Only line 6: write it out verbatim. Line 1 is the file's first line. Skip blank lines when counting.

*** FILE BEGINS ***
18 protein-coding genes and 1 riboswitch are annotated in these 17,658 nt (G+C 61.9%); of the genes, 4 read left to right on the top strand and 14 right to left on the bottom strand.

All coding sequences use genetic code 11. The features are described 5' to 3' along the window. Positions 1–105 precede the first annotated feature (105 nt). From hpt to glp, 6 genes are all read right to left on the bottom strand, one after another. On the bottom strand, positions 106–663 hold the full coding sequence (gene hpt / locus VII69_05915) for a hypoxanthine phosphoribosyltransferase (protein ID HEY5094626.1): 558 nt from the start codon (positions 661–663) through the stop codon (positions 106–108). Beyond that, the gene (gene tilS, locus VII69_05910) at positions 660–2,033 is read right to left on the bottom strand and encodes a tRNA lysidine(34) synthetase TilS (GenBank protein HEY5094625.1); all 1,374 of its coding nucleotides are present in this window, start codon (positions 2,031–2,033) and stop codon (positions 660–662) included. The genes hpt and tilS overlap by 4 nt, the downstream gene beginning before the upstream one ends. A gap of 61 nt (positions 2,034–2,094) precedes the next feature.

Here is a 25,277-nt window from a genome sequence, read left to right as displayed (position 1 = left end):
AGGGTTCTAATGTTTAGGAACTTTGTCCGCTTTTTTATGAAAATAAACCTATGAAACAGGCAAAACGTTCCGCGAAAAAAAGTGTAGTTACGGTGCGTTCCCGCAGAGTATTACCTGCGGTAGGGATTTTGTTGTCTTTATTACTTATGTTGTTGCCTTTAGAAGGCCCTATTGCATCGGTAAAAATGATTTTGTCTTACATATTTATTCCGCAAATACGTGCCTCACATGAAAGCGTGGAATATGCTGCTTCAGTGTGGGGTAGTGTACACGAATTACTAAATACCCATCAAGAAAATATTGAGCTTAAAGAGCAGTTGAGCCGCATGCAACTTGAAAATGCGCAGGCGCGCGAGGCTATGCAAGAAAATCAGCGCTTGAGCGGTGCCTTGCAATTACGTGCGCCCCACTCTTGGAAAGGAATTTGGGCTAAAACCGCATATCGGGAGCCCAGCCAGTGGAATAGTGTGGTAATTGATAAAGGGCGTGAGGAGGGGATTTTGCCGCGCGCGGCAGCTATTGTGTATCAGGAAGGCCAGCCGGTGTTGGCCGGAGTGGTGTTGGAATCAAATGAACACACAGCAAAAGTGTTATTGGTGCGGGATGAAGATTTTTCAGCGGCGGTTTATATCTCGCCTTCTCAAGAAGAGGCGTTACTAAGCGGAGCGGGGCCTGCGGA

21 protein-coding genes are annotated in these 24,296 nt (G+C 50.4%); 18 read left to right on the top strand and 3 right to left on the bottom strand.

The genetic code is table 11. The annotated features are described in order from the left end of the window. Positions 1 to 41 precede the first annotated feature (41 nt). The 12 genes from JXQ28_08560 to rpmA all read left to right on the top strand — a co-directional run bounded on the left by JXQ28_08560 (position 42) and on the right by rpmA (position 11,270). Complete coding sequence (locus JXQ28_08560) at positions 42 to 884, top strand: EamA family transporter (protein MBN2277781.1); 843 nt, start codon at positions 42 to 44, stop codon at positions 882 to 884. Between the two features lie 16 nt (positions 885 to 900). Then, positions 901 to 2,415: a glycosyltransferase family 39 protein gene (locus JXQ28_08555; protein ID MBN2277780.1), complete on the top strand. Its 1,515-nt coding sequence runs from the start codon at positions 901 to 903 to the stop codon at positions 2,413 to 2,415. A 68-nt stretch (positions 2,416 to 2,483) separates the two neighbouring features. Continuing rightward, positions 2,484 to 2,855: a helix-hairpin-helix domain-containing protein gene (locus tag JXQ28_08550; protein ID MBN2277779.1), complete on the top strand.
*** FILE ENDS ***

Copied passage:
The genetic code is table 11. The annotated features are described in order from the left end of the window. Positions 1 to 41 precede the first annotated feature (41 nt). The 12 genes from JXQ28_08560 to rpmA all read left to right on the top strand — a co-directional run bounded on the left by JXQ28_08560 (position 42) and on the right by rpmA (position 11,270). Complete coding sequence (locus JXQ28_08560) at positions 42 to 884, top strand: EamA family transporter (protein MBN2277781.1); 843 nt, start codon at positions 42 to 44, stop codon at positions 882 to 884. Between the two features lie 16 nt (positions 885 to 900). Then, positions 901 to 2,415: a glycosyltransferase family 39 protein gene (locus JXQ28_08555; protein ID MBN2277780.1), complete on the top strand. Its 1,515-nt coding sequence runs from the start codon at positions 901 to 903 to the stop codon at positions 2,413 to 2,415. A 68-nt stretch (positions 2,416 to 2,483) separates the two neighbouring features. Continuing rightward, positions 2,484 to 2,855: a helix-hairpin-helix domain-containing protein gene (locus tag JXQ28_08550; protein ID MBN2277779.1), complete on the top strand.